"Nice to smell it but no way am I going to get stoned before going to work," I said.
"Makes everything better, man," she said.
"Oh well, okay."
She whipped out a joint and said as the flame from her lighter waited, "This is VERY strong pot. Don't take more than one puff." She took a drag and handed it off to me.
"Ah, I live in Bolinas," I said with pride. "The pot there is so strong I doubt this will be that challenging."
"No, really," she said. "This stuff is really very exceptionally strong."
I took a big hit and passed it on to John who didn't take any before passing it on. When it got back to her she started to pocket it, but I put my hand out for more saying, "Well if I'm going to get high before going to work, I might as well get more than a little buzz - if that's okay."
"Oh no - don't," she said, but I already had it to my lips.
"You'll see," she said, dragging out the last syllable in a higher tone.
"Well I have to get going," I said. "Thanks a lot." And then looking at John, "See you at two?"
"Good luck to you," the woman with the joint said.
Walking over to Greens I enjoyed the brightness of the day, the salty wet fishy smell of the cool Bay breeze, the blue of the sky - so blue - and such beautiful clouds. And the blue was so blue. I wanted to stay outside and go hang out on the pier but I knew I had but seconds before I had to seat the first people. It seemed to have taken so long to walk back to Greens I wondered if maybe I was late but I didn't wear a watch so I wasn't sure and it was funny, but… Jordan was out there unloading the van. "Hey, uh Jordan," I said. "It's funny how… funny how wide the street - I mean this thing here. It's not really a street - but cars drive on it. And gosh, I never really noticed how much is going on in that asphalt."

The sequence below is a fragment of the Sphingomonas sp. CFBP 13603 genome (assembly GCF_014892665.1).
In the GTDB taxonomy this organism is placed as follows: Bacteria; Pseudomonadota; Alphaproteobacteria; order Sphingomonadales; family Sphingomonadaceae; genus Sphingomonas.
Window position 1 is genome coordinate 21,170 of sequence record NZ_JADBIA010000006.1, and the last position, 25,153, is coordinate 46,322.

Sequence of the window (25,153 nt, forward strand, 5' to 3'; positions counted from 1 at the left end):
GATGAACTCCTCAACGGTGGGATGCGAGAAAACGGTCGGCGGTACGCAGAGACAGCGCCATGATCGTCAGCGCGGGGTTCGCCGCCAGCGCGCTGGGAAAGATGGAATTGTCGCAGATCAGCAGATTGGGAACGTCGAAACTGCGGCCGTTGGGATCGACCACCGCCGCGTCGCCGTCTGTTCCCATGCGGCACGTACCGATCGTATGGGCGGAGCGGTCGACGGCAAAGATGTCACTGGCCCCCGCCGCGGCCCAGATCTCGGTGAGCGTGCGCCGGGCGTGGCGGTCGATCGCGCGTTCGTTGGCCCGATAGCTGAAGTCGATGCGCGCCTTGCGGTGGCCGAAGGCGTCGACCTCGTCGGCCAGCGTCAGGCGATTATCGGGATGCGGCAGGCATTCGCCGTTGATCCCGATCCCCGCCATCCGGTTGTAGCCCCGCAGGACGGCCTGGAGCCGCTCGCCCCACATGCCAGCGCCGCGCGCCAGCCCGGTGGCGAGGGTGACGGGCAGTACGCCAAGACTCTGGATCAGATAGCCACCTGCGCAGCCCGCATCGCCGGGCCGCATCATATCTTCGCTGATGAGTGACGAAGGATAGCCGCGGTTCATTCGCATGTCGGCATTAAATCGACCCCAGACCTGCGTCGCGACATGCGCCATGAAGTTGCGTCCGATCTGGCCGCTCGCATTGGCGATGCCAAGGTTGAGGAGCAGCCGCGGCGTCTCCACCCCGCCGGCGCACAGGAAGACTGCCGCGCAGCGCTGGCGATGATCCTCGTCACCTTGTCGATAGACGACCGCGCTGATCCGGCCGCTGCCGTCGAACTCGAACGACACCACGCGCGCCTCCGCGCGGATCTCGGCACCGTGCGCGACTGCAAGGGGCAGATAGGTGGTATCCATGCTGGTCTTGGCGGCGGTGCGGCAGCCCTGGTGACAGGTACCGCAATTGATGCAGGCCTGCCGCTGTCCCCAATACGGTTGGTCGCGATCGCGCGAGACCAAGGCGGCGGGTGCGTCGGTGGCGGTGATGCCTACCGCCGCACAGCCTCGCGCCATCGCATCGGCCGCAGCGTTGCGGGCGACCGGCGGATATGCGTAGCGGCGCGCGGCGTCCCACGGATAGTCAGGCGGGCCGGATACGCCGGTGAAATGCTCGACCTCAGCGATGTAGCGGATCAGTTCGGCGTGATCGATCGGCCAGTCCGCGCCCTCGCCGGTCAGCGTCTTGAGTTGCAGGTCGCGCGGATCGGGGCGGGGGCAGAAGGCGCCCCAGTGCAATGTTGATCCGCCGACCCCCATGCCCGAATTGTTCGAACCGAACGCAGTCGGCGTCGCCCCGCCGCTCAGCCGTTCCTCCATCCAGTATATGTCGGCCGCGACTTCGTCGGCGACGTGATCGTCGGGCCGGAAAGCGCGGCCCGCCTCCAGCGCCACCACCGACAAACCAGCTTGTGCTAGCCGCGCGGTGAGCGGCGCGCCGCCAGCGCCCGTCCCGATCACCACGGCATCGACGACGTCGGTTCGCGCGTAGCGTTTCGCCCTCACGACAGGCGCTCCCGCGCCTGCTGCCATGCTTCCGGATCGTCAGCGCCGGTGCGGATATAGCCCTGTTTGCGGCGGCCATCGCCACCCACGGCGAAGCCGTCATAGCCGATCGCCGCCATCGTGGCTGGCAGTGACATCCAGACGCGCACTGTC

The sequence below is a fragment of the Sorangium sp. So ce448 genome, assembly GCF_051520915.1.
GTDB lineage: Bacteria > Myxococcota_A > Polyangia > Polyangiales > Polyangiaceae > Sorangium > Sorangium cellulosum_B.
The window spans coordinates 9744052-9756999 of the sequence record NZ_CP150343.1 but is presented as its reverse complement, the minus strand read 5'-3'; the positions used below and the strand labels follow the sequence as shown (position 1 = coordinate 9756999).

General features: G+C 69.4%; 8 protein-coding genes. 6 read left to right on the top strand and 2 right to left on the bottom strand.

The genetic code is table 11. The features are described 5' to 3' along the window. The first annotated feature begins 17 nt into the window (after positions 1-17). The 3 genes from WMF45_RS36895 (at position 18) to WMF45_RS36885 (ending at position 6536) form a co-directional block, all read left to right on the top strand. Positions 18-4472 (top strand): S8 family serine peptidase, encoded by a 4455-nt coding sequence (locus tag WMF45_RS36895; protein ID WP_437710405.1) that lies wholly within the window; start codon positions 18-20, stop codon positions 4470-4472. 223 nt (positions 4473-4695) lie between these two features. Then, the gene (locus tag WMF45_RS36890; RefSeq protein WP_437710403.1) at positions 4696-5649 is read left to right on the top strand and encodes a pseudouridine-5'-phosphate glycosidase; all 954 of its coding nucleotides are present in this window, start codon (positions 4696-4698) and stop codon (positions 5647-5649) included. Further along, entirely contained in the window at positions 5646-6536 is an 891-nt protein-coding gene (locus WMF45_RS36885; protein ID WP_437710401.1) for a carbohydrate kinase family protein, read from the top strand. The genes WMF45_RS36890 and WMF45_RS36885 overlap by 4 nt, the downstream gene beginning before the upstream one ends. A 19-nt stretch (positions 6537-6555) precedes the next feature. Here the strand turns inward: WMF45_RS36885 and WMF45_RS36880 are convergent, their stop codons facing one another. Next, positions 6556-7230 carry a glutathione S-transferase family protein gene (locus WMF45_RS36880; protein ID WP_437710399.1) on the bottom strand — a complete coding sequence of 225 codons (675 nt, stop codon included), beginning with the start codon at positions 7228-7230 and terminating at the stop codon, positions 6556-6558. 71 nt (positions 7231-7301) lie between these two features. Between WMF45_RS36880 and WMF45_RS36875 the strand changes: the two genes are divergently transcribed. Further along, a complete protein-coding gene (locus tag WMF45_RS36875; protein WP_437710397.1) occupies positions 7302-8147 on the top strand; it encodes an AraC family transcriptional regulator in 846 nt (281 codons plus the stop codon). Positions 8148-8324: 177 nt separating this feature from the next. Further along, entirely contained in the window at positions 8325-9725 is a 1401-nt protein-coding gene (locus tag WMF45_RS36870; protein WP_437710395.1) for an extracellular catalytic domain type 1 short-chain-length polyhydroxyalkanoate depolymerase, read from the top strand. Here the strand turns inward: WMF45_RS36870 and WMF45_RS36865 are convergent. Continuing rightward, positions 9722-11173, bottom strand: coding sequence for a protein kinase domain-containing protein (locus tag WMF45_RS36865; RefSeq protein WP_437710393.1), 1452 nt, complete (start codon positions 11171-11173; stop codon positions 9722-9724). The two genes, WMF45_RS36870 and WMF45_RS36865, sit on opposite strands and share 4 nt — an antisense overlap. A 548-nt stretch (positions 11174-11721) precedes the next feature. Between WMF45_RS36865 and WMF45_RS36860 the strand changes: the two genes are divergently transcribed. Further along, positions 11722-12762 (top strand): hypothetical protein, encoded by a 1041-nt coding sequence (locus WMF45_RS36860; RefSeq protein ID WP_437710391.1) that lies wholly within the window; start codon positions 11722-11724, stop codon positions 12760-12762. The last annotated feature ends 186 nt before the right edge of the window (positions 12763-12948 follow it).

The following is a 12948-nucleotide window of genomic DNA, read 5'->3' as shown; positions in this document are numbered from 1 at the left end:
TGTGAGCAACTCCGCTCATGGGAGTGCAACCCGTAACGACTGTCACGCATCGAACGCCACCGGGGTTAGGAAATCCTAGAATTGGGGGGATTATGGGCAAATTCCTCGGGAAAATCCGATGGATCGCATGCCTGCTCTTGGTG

"Good lord David, are you stoned or what?"
I put my hand to my heart. "Oh my god Jordan. I am sooo stoned. I didn't even realize it. Oh no. She warned me. What time is it?"
"Time? What's that?" he laughed.
"Uh - oh no - don't play with me please."
"The hands have turned to liquid. They're pointing everywhere at once. Help, I'm being eaten by time," he continued unhelpfully.
I staggered into the back entrance. A moment later I felt like I was gasping for breath and swimming through the air taking people to their tables. I felt like everyone saw through me and were going to complain to management but then I remembered that I was management too. And I noticed that everything seemed to be going fine in retrospect. After a while people were seated and everyone was smiling and ordering. They did all seem to be looking at me suspiciously but I figured that that was just my own paranoia. It seemed to take forever. Each party was a mountain to climb - acknowledging them, getting them to the table, going back for more. Having to keep reminding myself what I was doing. I was so high that life was happening in unconnected flashes and I had to constantly reconstruct my whole world. "I'm David, a human being born on planet earth working as a maitre de in a restaurant called Greens in a city called San Francisco. I have to take people to those tables…"
"David, you're talking to yourself." It was Jordan.
"Oops. Thanks. Give me some wine."
"The police have come for you. They said that if you go peacefully they won't arrest you in front of everyone."
"Oh please don't Jordan."